I do, in fact, know that it's not real journalism. Problem is, there's way too may people that trust this type of information. You can find the same kind of garbage in every single legacy media company. They don't want you to trust what you see and what is rational. Their belief is only trust them. You proved my point without actually realizing it. Kind of like this piece: https://www.sciencetimes.com/articles/35951/20220204/pantyhose-covi...-virus.htm

extremecoasterdad said:

But the reporting, even from the "lamestream media," is pretty problematic as well.

I literally won't even consider considering anything you have to say as legitimate or fact based when you use that phrase.

Ah yes. The old “I just put this out there to see if you would fall for it even though it completely supports the half baked bs I’ve been posting all along” defense. He’s got you right where he wants you, Jeff.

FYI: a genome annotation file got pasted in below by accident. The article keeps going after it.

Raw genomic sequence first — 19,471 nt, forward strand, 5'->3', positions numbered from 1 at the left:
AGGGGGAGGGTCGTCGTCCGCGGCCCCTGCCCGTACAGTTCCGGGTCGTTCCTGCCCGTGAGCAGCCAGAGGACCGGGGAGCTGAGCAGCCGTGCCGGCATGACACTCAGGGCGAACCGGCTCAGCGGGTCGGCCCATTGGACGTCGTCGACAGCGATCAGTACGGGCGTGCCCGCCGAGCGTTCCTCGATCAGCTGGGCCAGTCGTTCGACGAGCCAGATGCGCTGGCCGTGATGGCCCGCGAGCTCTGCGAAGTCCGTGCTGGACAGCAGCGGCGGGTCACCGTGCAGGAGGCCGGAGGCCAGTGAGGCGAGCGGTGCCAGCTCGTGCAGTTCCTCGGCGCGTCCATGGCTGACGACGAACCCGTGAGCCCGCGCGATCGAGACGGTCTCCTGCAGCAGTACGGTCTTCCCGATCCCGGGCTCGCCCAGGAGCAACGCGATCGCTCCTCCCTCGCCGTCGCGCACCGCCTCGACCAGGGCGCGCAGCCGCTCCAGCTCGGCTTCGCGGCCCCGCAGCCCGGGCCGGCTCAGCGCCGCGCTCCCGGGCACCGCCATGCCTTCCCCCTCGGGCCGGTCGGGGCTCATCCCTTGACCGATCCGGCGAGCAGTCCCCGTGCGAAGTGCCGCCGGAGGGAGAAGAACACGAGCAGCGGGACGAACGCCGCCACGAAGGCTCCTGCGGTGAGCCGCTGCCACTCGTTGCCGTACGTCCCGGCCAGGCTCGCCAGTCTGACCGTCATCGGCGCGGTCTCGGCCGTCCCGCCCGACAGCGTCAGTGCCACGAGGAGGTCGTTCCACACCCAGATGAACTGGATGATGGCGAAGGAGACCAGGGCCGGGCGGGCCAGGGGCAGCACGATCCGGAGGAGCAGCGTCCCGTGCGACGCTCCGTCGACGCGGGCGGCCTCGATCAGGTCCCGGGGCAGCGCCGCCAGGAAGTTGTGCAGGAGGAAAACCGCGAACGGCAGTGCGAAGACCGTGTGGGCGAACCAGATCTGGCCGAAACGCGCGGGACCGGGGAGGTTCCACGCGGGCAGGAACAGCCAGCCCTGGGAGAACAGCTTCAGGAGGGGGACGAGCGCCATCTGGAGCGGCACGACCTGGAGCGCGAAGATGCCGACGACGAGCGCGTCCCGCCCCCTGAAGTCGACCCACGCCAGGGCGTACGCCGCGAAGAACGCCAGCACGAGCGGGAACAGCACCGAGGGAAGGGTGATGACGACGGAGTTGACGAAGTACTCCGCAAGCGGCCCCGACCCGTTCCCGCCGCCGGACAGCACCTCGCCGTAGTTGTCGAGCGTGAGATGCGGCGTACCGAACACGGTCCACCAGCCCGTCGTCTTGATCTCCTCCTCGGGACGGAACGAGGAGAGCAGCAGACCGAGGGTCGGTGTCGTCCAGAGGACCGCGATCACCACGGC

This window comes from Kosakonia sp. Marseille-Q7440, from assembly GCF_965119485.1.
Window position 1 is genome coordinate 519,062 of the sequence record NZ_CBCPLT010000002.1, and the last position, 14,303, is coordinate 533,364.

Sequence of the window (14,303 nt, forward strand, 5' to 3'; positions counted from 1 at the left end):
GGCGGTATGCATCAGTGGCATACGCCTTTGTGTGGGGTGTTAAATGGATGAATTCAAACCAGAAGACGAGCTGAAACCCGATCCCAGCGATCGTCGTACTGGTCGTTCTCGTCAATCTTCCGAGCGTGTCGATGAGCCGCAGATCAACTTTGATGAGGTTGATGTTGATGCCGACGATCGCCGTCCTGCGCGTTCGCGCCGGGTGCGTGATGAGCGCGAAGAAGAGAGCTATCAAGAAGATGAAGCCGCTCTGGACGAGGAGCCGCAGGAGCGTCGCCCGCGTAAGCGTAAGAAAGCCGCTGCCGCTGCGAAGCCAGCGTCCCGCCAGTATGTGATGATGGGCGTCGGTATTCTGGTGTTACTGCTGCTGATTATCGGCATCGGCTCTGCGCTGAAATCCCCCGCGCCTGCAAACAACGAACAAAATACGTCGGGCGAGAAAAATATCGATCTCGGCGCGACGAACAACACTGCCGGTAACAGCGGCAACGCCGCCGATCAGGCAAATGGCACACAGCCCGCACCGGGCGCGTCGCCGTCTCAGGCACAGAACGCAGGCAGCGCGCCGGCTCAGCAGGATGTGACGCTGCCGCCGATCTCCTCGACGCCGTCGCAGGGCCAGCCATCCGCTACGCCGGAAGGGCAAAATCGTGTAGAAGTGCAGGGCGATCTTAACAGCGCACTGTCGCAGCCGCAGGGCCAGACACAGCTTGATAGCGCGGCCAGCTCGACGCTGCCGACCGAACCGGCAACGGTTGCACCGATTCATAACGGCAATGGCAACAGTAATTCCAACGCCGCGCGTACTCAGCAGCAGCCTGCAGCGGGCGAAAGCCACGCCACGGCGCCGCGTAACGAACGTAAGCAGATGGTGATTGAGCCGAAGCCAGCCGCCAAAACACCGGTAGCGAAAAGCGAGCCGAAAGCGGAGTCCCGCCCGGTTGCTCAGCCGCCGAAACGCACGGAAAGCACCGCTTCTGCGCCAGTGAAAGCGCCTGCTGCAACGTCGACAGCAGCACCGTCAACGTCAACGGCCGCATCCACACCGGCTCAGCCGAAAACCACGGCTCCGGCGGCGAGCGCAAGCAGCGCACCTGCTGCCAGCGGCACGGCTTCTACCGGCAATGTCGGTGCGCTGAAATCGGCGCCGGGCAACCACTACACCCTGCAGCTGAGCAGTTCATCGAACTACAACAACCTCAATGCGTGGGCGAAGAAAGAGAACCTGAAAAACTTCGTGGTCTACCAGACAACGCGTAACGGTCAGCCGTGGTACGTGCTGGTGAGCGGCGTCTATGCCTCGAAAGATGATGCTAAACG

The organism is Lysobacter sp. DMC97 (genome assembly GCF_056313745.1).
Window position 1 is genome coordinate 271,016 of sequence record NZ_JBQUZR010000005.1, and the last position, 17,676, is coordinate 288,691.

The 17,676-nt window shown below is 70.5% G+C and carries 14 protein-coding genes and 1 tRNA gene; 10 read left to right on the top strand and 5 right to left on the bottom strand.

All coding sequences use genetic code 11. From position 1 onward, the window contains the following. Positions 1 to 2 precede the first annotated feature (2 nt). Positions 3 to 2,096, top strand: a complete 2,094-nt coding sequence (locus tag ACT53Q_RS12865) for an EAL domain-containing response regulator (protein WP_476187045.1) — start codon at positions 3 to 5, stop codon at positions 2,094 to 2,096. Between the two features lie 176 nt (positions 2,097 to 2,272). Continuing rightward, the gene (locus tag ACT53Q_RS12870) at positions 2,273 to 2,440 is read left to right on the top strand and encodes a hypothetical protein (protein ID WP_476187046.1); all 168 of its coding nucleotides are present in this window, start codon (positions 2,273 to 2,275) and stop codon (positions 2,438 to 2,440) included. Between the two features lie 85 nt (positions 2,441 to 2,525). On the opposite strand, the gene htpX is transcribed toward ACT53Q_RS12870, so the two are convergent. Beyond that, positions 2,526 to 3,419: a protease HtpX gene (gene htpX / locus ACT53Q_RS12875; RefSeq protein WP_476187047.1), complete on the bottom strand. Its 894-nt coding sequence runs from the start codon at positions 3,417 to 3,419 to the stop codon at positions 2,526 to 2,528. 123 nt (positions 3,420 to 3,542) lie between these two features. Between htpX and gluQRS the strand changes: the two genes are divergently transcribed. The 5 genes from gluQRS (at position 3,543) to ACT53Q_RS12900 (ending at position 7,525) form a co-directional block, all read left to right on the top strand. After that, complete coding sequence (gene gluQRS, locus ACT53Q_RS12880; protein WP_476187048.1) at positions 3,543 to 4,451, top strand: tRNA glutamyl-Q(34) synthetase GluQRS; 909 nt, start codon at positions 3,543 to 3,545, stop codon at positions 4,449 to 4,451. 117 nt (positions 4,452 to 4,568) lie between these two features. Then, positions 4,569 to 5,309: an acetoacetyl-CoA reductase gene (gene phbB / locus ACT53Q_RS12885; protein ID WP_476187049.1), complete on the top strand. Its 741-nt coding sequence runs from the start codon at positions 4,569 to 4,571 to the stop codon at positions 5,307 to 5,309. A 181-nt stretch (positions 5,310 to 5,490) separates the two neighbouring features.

Jeff's avatar

I love it even we're "just having a conversation." 🙄


Jeff - Editor - CoasterBuzz.com - My Blog - Phrazy

extremecoasterdad said:

You can find the same kind of garbage in every single legacy media company. They don't want you to trust what you see and what is rational. Their belief is only trust them. You proved my point without actually realizing it. Kind of like this piece: https://www.sciencetimes.com/articles/35951/20220204/pantyhose-covi...-virus.htm

Wait, you're trying to make a point about legacy media and then linking to something from an outfit called "The Science Times" which so far as I can see is just a clickbait factory with no listed editor, publisher, or any of the other markers of what one might call "mainstream" media.

Jeff's avatar

Critical thinking is hard.


Jeff - Editor - CoasterBuzz.com - My Blog - Phrazy

Jeff's avatar

OK... I think it's time to close this one. With this many replies, it's not that useful anyway. There are a few newer topics that at least are more relevant at this point. It was a fun run.


Jeff - Editor - CoasterBuzz.com - My Blog - Phrazy

Closed topic.